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Here are the specs listed on the battery:

photo of battery specifications on side of battery

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You can charge and discharge the battery over a wide range of currents but the information on the side of the battery indicates values that the manufacturer accepts as reasonable.

You can charge it with a constant voltage supply of between 14.4 and 15.0V with limited current that will ensure the current into a discharged battery does not exceed 6A.

You should disconnect the battery when the current falls below about 1Amp (1/20C) which should occur in about 5-10 hours if fully discharged.

The other mode of charging is 'Standby Use' where a constant voltage is applied to the battery and it will charge itself as necessary - this mode of operation is often used for standby power supplies rather than cycling charging then discharging (called cycling).

It is not recommended to charge this with a constant current because the voltage can easily go over the 15V level at the end of charge and this will cause the electrolyte to gas and be lost - there is no provision for topping up the electrolyte on this type of battery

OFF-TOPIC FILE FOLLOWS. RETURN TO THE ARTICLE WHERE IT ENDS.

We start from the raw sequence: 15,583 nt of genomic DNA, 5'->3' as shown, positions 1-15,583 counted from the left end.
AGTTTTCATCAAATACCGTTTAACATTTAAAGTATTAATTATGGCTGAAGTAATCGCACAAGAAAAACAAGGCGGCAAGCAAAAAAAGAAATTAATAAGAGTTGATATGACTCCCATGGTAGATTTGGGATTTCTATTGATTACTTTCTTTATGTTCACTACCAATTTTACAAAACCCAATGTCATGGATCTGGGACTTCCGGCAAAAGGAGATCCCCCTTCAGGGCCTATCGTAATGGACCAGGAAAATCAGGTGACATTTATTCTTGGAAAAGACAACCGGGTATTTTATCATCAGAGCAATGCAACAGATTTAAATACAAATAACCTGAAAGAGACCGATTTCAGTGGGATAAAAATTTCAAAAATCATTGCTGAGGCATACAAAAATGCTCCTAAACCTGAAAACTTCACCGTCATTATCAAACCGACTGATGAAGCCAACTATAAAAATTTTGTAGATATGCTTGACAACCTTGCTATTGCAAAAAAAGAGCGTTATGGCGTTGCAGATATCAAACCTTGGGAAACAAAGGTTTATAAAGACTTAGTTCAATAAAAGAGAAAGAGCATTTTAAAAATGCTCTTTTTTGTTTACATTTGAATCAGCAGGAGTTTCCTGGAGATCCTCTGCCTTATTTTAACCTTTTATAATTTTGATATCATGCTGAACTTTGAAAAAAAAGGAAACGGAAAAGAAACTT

You can use a lab supply for this but I recommend that you put a diode in series to avoid the battery discharging back into the supply if the power supply is unplugged or switched off.

The information on the battery also indicates the acceptable discharge currents and capacity - at the 2 Hr rate the capacity is 16AH - this means that if you discharge it with 8 Amps it will discharge in 2 hours. It will probably be acceptable to go up to ~2-3 times this value (i.e. 25 Amps) without damage although the battery will discharge more quickly. If you discharge more slowly you will get more total energy out of the battery, at 1 Amp it will take 20 hours to discharge.

There is no lower limit to discharge the battery but at very low rates you may lose more energy to self-discharge than powering the load - the battery will discharge all by itself in a few months.

I recommend that you learn about batteries from somewhere like Battery University.

Note - you will often see the 'C" terminology related to batteries - this is merely the capacity in Ampere-Hours (AH) expressed as a current, for example this battery has 20AH capacity. If you discharge it at 1/20C (0.05C) this means discharging it at 1Amp.

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20Ah rate is based on 20h useage=1A or 1C rate. Capacity in all batteries is reduced with higher rates. As ESR causes heat from internal Pd , ambient is also a factor and both contribute to shorter lifespan.

SLA's yield more capacity short term at elevated temperatures but aging more rapidly causes sulphation and high ESR and in long term, with much lower life cycles * V*Ah cumulative energy transfer.

So consult OEM for more data and decide what you need , more short term energy or longer life and size capacity accordingly.

also go to battery university site for common wisdom.

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